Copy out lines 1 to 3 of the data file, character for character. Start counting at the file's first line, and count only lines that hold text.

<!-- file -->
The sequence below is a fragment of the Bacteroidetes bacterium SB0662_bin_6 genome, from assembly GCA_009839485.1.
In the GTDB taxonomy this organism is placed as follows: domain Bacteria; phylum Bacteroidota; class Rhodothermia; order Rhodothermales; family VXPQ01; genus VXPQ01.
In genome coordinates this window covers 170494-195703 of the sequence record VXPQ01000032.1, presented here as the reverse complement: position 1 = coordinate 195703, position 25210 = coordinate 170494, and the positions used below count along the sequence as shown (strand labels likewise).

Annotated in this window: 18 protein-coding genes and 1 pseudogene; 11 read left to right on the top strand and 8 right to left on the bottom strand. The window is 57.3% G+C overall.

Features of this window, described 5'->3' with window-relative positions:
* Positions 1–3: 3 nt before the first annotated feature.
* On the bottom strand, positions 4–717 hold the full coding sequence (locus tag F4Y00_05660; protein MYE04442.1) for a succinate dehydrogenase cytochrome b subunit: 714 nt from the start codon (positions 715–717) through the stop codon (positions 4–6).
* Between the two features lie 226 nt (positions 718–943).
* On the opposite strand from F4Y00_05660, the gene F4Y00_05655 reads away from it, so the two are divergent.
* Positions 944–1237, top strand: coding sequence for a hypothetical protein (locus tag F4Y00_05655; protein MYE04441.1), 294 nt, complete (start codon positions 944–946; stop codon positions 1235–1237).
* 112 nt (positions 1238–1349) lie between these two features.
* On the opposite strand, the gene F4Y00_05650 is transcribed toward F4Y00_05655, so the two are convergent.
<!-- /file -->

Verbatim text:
The sequence below is a fragment of the Bacteroidetes bacterium SB0662_bin_6 genome, from assembly GCA_009839485.1.
In the GTDB taxonomy this organism is placed as follows: domain Bacteria; phylum Bacteroidota; class Rhodothermia; order Rhodothermales; family VXPQ01; genus VXPQ01.
In genome coordinates this window covers 170494-195703 of the sequence record VXPQ01000032.1, presented here as the reverse complement: position 1 = coordinate 195703, position 25210 = coordinate 170494, and the positions used below count along the sequence as shown (strand labels likewise).